Where Have All The Freighters Gone?
Consumers of supply chain and logistics services have become more demanding about how and when they receive deliveries. The explosion of omni-channel has created maximum choice for consumers and serious disruption for service providers.
Business leaders and CEOs across all industries are creating contingency plans to deal with the so-called "Amazon effect" -- but what some leaders have not yet come to realize is that the Amazon effect isn't just limited to retail. It affects nearly every industry, whether Amazon is a direct competitor or not. Like many industries, there are a number of reasons why shipping has become a greater challenge. This includes the shortage of over-the-road drivers, increased regulation and, in the case of the Amazon effect, seeing the retail giant consume available transportation resources, including air freight, to the detriment of other competitors looking to build their own fleet.
As a consequence, there has been a significant increase in demand for 767 freighters in the air cargo industry. Air cargo providers like the 767 for its reliability, fuel efficiency, cargo capacity, relative lower operating costs and standard platform with the 767. This means providers can optimize pilot crews, maintenance operations, and keep planes in service longer. As 767s are retired from passenger service, air cargo providers have been scooping them up and converting them to freighters. But as the lifespan of the 767 and other aircraft gets extended, there is increasing pressure to supply parts, a pressing factor that has impacted both the commercial and business sectors as well as the Department of Defense. Demand in the aviation aftermarket is as strong as it has ever been, especially in the heavy airframe and components areas, and some fleet owners are scrambling to support their grounded aircraft and supply them with refurbished or redesigned parts. Moreover, a projected shortage of qualified MRO aviation technicians is looming, which may keep aircraft on the ground even longer.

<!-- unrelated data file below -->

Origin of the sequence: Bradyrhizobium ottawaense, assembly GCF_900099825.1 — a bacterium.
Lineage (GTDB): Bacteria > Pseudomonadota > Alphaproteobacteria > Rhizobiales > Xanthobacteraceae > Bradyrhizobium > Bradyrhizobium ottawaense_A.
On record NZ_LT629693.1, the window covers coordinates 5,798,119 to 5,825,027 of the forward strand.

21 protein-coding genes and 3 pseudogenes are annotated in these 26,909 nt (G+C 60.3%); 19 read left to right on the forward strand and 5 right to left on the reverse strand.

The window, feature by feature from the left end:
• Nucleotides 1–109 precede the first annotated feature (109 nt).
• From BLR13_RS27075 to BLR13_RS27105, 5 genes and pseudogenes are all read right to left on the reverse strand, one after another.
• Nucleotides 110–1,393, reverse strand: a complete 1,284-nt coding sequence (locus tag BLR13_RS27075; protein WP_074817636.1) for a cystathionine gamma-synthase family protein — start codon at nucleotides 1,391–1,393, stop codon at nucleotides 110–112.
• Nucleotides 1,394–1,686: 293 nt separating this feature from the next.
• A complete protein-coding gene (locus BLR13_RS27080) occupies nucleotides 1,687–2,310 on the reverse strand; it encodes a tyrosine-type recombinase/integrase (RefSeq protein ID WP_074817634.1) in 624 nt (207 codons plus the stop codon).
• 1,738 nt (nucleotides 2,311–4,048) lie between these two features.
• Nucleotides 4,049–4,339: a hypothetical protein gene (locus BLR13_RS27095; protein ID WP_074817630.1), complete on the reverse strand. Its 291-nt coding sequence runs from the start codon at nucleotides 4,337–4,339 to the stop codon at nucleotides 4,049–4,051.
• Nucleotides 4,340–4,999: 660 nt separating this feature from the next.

The introduction of the Amazon Air fleet into the mix, has resulted in limited capacity for the airframe. Amazon currently has a fleet of 40 aircraft with plans to expand to 100. Boeing also builds the airplane for the USAF KC-46 Tanker program. As a result of these compelling primary and secondary demand drivers for the airframe, Boeing will increase production from 2.5 to 3 aircraft per month in 2020 -- about 6 additional planes. Production may increase beyond that as demand continues to grow in the air cargo sector.
From an operator point of view, it makes sense to drive efficiencies across supply chain and operations and drive improvements in the Maintenance, Repair & Overhaul (MRO) environment, especially given the limited supply of the preferred 767 aircraft and the expense involved in the alternatives. Operators should take a holistic, cross-functional approach to achieve Total Value Optimization™, thereby extending the available lifespan of their existing 767 fleet. Considerations include: maximizing the procurement of spare parts on an existing 'go-forward' platform, standardizing maintenance routines with fewer service providers and leveraging flight crew from a larger body of pilots between the 767 and 757 aircraft. These factors and associated programs allow operators to increase turn time for service events and keep aircraft in service longer.
Change and disruption in supply chain and logistics are here to stay. Though uncertainty can make business planning difficult, a dynamic business environment can also spark innovation and create value by taking a holistic approach and seeking to optimize total value across the end-to-end supply chain.
Air cargo operators have reached this conclusion and Boeing has adjusted its production schedule to the market as a result. Where Boeing leads, others must surely follow. The question for executives and supply chain leaders is: Does your supply chain and operations have the agility to adapt rapidly to shifts in the market?